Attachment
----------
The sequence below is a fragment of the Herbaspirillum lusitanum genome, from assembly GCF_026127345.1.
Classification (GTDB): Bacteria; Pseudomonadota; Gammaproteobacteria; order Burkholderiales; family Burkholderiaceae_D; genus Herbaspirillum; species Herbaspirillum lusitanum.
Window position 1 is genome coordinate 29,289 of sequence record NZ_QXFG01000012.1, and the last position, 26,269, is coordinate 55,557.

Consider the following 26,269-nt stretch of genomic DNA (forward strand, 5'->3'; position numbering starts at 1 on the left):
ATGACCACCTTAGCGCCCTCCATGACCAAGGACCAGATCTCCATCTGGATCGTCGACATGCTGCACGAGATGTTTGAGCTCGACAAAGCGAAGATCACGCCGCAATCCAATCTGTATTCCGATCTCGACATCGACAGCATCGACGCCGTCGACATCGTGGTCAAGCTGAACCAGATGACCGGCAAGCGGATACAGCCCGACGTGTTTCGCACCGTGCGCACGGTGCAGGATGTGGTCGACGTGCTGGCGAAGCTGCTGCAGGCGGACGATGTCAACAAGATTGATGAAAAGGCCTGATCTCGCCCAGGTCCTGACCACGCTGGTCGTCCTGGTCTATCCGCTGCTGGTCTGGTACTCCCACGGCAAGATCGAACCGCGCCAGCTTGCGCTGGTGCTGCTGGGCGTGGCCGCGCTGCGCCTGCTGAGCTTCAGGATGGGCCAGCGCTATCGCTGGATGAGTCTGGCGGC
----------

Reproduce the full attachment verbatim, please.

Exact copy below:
The sequence below is a fragment of the Herbaspirillum lusitanum genome, from assembly GCF_026127345.1.
Classification (GTDB): Bacteria; Pseudomonadota; Gammaproteobacteria; order Burkholderiales; family Burkholderiaceae_D; genus Herbaspirillum; species Herbaspirillum lusitanum.
Window position 1 is genome coordinate 29,289 of sequence record NZ_QXFG01000012.1, and the last position, 26,269, is coordinate 55,557.

Consider the following 26,269-nt stretch of genomic DNA (forward strand, 5'->3'; position numbering starts at 1 on the left):
ATGACCACCTTAGCGCCCTCCATGACCAAGGACCAGATCTCCATCTGGATCGTCGACATGCTGCACGAGATGTTTGAGCTCGACAAAGCGAAGATCACGCCGCAATCCAATCTGTATTCCGATCTCGACATCGACAGCATCGACGCCGTCGACATCGTGGTCAAGCTGAACCAGATGACCGGCAAGCGGATACAGCCCGACGTGTTTCGCACCGTGCGCACGGTGCAGGATGTGGTCGACGTGCTGGCGAAGCTGCTGCAGGCGGACGATGTCAACAAGATTGATGAAAAGGCCTGATCTCGCCCAGGTCCTGACCACGCTGGTCGTCCTGGTCTATCCGCTGCTGGTCTGGTACTCCCACGGCAAGATCGAACCGCGCCAGCTTGCGCTGGTGCTGCTGGGCGTGGCCGCGCTGCGCCTGCTGAGCTTCAGGATGGGCCAGCGCTATCGCTGGATGAGTCTGGCGGC